Robert Lo is the founder of Alset, the game changing gig economy app where people can barter or charge for their services or offer them as a favor. As a leading thinker in augmenting the fiat currency, re-shifting the way society defines and redefines value, and democratizing work in the twenty-first century, Robert is the visionary force behind Alset. With a long background with Big 4 and consulting for top tier organizations, Robert currently serves as the Chair of the City of West Hollywood’s Business License Commission. He holds a Masters of Business Administration in Finance and Masters in Organization Development, both from Pepperdine University.
Where did the idea for Alset come from?
The idea for Alset came from the need for a concurrent operating, one that mirrors an open source system so people can get access to real time resources, whether it is goods or services. It was also a way to give people options and so they didn’t feel hopeless in life.
What does your typical day look like and how do you make it productive?
The days are early, starting at 6:00 AM, and they can stretch into the night and weekend. They are filled with effective either meetings or communication between me and the marketing / public relations team or myself and the development team. The days can be filled with interviews, answers emails, empowering the team to take lead, or working towards executing goals.
How do you bring ideas to life?
I like to discuss the ideas with my team, and see how it lands for the team to determine if it is worth invest time, energy or money around that effort. Then the team rallies behind the decision and we bring it to life.
What’s one trend that excites you?
What is one habit of yours that makes you more productive as an entrepreneur?
Discipline. Staying on a routine, making my bed, going for a bike ride or a run, tackling the tough issues at the start of the day, listening to feedback, engaging with team, etc.
What advice would you give your younger self?
Go to bed. Get plenty of rest.
Tell us something that’s true that almost nobody agrees with you on.
Trust is reflexive. If you don’t have trust in yourself, then there won’t be trust in others.
As an entrepreneur, what is the one thing you do over and over and recommend everyone else do?
Be honest with yourself.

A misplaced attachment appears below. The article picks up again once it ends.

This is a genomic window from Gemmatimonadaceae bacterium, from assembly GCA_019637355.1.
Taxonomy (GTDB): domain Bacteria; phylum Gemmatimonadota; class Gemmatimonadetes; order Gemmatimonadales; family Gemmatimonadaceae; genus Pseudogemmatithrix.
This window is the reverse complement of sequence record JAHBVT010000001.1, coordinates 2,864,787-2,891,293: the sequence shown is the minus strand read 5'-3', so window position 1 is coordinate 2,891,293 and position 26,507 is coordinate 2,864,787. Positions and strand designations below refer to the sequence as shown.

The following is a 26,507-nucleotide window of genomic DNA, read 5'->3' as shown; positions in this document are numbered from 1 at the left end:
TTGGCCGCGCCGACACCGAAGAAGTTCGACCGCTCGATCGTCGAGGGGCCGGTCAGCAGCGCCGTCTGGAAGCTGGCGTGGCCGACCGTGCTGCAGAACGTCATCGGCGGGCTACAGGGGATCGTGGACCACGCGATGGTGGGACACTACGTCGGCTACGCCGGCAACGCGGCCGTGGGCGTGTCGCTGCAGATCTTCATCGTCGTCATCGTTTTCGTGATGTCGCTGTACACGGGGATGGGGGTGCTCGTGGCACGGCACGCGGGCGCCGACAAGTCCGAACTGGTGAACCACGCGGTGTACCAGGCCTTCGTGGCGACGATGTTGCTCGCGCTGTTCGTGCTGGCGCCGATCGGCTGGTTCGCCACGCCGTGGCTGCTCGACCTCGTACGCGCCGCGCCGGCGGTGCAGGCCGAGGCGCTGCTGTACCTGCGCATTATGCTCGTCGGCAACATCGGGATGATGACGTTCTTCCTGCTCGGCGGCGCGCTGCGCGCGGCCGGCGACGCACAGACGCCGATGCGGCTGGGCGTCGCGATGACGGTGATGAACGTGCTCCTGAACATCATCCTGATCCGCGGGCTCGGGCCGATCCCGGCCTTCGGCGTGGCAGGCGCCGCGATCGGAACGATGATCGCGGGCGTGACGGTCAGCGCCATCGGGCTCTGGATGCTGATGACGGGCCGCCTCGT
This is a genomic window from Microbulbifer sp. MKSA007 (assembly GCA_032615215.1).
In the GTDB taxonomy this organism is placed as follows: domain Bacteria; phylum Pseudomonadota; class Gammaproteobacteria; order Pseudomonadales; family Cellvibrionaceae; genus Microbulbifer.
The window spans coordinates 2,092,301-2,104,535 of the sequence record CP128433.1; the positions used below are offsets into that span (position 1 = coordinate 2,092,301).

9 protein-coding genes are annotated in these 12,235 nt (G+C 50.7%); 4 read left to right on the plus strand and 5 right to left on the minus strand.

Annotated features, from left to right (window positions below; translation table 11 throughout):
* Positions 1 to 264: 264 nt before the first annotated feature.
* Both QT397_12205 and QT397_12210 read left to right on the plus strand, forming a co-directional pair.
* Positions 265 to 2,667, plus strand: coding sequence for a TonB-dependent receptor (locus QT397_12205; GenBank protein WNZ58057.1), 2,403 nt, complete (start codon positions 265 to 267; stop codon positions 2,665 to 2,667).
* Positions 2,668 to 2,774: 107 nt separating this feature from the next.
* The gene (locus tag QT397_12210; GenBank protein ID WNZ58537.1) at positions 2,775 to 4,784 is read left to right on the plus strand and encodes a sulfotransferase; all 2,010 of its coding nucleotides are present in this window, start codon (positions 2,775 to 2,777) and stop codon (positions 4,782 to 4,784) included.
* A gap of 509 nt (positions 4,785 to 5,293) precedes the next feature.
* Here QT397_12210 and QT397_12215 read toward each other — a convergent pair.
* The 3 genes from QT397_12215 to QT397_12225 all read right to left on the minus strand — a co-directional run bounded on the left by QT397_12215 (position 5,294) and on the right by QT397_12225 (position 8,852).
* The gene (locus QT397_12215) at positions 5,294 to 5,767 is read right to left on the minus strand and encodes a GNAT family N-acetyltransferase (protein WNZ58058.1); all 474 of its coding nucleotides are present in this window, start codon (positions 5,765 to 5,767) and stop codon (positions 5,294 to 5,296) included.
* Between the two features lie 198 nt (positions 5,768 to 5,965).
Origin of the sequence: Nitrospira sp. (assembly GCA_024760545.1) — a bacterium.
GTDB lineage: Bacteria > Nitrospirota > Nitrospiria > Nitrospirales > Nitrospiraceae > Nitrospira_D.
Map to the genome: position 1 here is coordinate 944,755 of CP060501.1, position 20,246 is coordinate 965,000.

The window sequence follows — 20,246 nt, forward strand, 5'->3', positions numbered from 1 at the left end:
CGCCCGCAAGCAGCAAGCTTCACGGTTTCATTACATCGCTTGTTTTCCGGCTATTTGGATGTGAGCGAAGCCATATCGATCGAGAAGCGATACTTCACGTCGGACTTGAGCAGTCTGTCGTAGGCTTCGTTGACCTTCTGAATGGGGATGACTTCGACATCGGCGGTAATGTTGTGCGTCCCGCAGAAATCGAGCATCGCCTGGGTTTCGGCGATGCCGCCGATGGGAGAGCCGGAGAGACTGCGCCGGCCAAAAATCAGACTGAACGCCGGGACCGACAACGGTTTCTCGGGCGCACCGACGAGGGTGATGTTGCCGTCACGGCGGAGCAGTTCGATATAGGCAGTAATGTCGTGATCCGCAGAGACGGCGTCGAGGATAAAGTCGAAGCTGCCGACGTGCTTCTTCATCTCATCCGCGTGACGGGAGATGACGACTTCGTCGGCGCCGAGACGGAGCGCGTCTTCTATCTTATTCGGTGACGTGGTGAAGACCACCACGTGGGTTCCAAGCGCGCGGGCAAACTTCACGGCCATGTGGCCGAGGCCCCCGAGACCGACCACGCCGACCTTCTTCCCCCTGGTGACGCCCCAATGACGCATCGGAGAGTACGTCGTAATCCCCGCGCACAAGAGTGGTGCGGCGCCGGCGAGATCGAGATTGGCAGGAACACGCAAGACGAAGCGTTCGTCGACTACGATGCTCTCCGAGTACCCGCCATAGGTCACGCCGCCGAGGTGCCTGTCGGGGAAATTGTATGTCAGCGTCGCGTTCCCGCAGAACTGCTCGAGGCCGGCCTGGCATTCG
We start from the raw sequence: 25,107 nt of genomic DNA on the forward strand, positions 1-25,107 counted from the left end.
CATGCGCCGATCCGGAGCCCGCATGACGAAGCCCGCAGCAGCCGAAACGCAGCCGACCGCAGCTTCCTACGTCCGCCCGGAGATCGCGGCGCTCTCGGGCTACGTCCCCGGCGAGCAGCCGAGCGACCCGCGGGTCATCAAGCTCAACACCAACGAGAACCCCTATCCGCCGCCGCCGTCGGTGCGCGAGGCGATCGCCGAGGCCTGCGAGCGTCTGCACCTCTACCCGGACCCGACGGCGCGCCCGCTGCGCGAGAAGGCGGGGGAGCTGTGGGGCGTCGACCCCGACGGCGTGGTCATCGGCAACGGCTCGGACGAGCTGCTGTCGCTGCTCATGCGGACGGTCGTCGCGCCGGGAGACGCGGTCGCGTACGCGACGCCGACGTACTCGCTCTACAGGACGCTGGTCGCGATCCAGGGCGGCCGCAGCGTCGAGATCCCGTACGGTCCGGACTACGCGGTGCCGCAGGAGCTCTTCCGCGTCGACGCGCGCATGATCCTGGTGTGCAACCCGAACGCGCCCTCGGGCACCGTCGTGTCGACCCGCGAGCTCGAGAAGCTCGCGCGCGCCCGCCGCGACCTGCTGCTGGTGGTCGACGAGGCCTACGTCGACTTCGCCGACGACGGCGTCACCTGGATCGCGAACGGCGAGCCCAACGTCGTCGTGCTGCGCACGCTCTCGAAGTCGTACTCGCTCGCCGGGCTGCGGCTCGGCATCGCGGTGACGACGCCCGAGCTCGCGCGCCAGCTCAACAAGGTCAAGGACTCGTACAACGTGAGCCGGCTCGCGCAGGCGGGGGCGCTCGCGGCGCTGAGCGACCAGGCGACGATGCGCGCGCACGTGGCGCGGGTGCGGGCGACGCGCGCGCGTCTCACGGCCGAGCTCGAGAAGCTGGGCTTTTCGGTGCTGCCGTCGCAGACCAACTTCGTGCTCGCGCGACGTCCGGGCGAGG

What is one strategy that has helped you grow your business?
Leverage your relationships and connections. It takes a village to raise a baby. A friend of a friend of mine introduced me to our senior developer through our doubles volleyball group. My product manager was an old next-door neighbor who is now in New York. My media strategist is the nephew of my closest friend from grad school.
What is one failure you had as an entrepreneur, and how did you overcome it?
Alset stopped in the middle of development because the engineers didn’t know how to execute the key functionality of the application. We were on pause for nearly a month before I came across our current senior developer. Be patient and sit with the uneasiness.
What is one business idea that you’re willing to give away to our readers?
1.) Instead of land farming, someone should leverage hydroponic farming, much like cannabis. It’s more sustainable and cost effective. And you can control plant growth.
2.) Someone should figure out a way to create affordable geo domes.
3.) Someone should figure out a way to make solar panel scooters, bikes, or cars.
What is the best $100 you recently spent? What and why?
I bought groceries for my aunt. It will feed the soul. The exchange of $100 is priceless compared to what you get back. If you are open to giving you will be open to receiving. The same applies to spending.
What is one piece of software or a web service that helps you be productive?
GitHub and JIRA are great workflow tools that will help you with the development of your app. You assign the work effort to your team, and the person who created the ticket closes it out.
What is the one book that you recommend our community should read and why?
Zero Cost Margin Society. You will understand how the world should operate.
What is your favorite quote?
“My inner light thanks your inner light.”
- Give it away for free. People will always come back for more, especially if it is too good to resist.
- Be willing to fail over and over again in order to learn from those mistakes.
- Remain open to people’s ideas and know when and how to implement those ideas when the opportunity strikes.
- A job worth doing is worth doing well. So, make a commitment.
Carlyn runs the day-to-day publishing operation here at ideamensch and interacts with our awesome customers and entrepreneurs. She is likely editing this with a cat on her lap.